Drive less, support climate-conscious political candidates, and… sue the U.S. government? That’s exactly what the climate activists featured in the film YOUTH v GOV have done. The documentary film, directed by Christi Cooper, follows the story of 21 youth climate activists who sued the U.S. government for endangering their constitutional rights to life, liberty, and property by willfully and knowingly exacerbating the climate crisis over decades. On Wednesday, May 4th, youth from Seven Generations Ahead’s It’s Our Future program, as well as other students across Chicagoland, held a discussion with the film’s director and two of the plaintiffs and film subjects. The event was held in partnership with One Earth Film Festival, both virtually, and in-person at the Garfield Park Conservatory.

The panelists included plaintiffs Levi Draheim, age 15, and Isaac Vergun, 20, as well as Cooper, who is a PhD scientist and Emmy-award winning cinematographer, in addition to documentary filmmaker. The students hosting the panel included IOF student and Oak Park River Forest High School sophomore Manolo Avalos, as well as Danica Sun from the Illinois Math and Science Academy, and Tasha Bhatia of Hinsdale High School. Panelists took questions from the hosts and audience members.

On the question of what they learned from the journey of the lawsuit, the panelists were unanimous in one thing: how long it takes to get something done through the courts.

“How prolonged justice can be definitely struck me really hard,” said Vergun. And Draheim reiterated those sentiments, saying it was “just astonishing” how long it’s taking to see action on “something that’s so obviously a big problem,” – meaning the climate crisis.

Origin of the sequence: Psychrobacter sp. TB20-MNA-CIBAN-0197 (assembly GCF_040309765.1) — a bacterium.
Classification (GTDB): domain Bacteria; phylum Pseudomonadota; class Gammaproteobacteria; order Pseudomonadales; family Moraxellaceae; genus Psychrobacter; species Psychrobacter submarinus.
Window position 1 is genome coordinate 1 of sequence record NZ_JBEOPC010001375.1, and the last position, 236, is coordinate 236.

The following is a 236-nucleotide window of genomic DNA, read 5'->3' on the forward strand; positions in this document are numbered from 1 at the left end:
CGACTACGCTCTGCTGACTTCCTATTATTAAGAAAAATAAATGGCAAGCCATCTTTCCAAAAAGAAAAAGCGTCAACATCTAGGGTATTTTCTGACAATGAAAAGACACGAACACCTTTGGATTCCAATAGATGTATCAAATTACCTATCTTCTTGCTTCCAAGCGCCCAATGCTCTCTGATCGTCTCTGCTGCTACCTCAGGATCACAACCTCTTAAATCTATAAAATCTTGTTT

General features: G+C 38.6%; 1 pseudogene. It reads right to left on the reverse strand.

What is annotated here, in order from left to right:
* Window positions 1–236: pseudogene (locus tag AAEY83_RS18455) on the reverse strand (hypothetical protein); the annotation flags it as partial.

While Cooper agreed, she also noted “how urgent the need is that our third branch of government step in and help to solve this problem. Because our other two branches haven’t done what’s needed. In fact, they’ve engaged in policies that have harmed the youth and will in the future.”

But, Cooper also reflected on how much the movement has grown since she started telling the stories of young plaintiffs 11 years ago. Draheim agreed with this. “It’s amazing that there are so many people out there that care about what I do and are so willing to take action,” he said.

Draheim has cared about the environment all his life, and has experienced firsthand the dangerous effects of a warming climate. He spent much of his life on a small barrier island off the coast of Florida, but recently moved to the mainland because of the increased risk of flooding. In his young life he has already lived through hurricanes, flooding and algal blooms, and channels his activism by attending and speaking at climate marches and rallies. Vergun credits a 5th grade science project with igniting his passion for climate activism. He once met Bill McKibben, and soon after began a campaign to get his hometown in Oregon to divest from fossil fuels. Now a student a Howard University, Vergun is studying journalism, with plans to write about the climate crisis.

When asked how to motivate people to get involved in the climate fight, Vergun and Draheim both agreed that it’s about understanding who you’re speaking to, and how their lives will be personally affected. “Everybody has some sort of stake in the climate crisis. Nobody is safe,” said Vergun. “So, know what crowd you’re speaking to.”

Seven Generations Ahead’s director, Gary Cuneen, asked the panel what they’ve learned so far that has worked and what hasn’t. It gave the panel some pause, as they contemplated all the lessons of a years-long fight in the courts that still isn’t over. Ultimately, film director Christi Cooper answered that they have to keep coming back to the lesson that it’s about the long game and about paving the way.

“This case has made it further than most people, including a lot of legal scholars, ever thought it would,” said Cooper. “Even if this case doesn’t ultimately win, it has served as a foundation for a lot of other cases, and for young people as an inspiration.” Cooper explained that what they’re doing is akin to the civil rights legal strategies, and that often, it took numerous cases to go through the courts before one won. “If people had never taken these issues to court, we would have never secured those rights,” she said.

In his final message to the audience, Draheim summed up a valuable lesson for all the youth climate activists listening in. “Even if you don’t feel like you’re making a big difference, continue to keep fighting,” he said. “All the small differences that people make as individuals add up.